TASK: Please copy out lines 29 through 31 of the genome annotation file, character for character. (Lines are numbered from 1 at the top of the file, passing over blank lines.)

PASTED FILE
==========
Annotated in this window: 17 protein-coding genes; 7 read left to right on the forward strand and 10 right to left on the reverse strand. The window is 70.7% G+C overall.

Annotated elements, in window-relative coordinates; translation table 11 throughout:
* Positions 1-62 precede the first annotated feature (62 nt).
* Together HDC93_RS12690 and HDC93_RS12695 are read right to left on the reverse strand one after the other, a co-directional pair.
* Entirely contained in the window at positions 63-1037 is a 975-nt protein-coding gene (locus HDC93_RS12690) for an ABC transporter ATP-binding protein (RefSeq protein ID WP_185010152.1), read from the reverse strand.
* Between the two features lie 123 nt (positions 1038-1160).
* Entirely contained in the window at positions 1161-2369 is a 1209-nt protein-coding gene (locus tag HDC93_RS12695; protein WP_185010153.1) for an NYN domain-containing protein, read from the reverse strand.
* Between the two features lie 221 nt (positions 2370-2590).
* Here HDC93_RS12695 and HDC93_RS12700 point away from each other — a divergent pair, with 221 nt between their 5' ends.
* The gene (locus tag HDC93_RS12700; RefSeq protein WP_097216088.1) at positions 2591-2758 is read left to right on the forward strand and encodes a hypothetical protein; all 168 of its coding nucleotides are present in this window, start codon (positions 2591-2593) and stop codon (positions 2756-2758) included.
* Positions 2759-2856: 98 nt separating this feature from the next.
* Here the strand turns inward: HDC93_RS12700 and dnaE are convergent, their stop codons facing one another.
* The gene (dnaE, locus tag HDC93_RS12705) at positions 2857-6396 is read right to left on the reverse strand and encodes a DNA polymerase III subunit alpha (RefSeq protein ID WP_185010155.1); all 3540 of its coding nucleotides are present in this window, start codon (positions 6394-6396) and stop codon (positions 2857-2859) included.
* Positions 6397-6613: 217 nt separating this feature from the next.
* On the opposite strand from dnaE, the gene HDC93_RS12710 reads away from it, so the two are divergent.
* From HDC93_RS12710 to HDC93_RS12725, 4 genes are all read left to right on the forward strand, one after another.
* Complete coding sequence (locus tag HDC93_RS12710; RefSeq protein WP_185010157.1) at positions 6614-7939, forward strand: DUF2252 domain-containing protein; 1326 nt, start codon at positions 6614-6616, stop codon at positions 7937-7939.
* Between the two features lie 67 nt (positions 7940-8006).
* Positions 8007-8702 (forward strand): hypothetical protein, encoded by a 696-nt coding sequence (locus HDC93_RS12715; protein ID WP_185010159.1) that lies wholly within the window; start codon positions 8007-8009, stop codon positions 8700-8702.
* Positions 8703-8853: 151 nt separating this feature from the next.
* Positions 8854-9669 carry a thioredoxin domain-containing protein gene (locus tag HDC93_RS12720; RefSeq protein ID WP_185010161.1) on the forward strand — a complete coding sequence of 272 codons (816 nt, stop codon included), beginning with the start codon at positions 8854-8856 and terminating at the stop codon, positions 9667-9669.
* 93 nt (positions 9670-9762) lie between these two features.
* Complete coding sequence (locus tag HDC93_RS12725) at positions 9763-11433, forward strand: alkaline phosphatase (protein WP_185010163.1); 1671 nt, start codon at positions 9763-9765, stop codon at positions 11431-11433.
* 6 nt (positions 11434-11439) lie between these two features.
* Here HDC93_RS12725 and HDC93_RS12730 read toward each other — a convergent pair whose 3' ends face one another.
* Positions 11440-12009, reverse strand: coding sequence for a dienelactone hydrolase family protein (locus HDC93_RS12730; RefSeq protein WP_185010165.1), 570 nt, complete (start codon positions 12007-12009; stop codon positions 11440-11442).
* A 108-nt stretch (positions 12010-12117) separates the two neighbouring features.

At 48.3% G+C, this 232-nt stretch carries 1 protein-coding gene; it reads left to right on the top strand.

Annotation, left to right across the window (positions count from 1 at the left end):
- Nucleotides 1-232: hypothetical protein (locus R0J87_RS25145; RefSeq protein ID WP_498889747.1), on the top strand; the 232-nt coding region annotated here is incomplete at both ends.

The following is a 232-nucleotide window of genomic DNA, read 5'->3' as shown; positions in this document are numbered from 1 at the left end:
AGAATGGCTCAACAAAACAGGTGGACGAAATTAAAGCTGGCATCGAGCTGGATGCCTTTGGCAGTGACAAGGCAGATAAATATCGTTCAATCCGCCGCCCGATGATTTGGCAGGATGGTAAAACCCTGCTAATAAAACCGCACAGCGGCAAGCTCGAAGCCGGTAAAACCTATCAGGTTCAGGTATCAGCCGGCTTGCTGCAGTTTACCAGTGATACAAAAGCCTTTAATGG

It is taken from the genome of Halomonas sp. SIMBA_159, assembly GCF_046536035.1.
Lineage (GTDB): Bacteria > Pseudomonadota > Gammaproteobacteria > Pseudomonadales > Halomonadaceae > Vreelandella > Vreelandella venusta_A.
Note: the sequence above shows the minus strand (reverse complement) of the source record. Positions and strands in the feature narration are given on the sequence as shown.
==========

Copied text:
Annotation, left to right across the window (positions count from 1 at the left end):
- Nucleotides 1-232: hypothetical protein (locus R0J87_RS25145; RefSeq protein ID WP_498889747.1), on the top strand; the 232-nt coding region annotated here is incomplete at both ends.

The following is a 232-nucleotide window of genomic DNA, read 5'->3' as shown; positions in this document are numbered from 1 at the left end: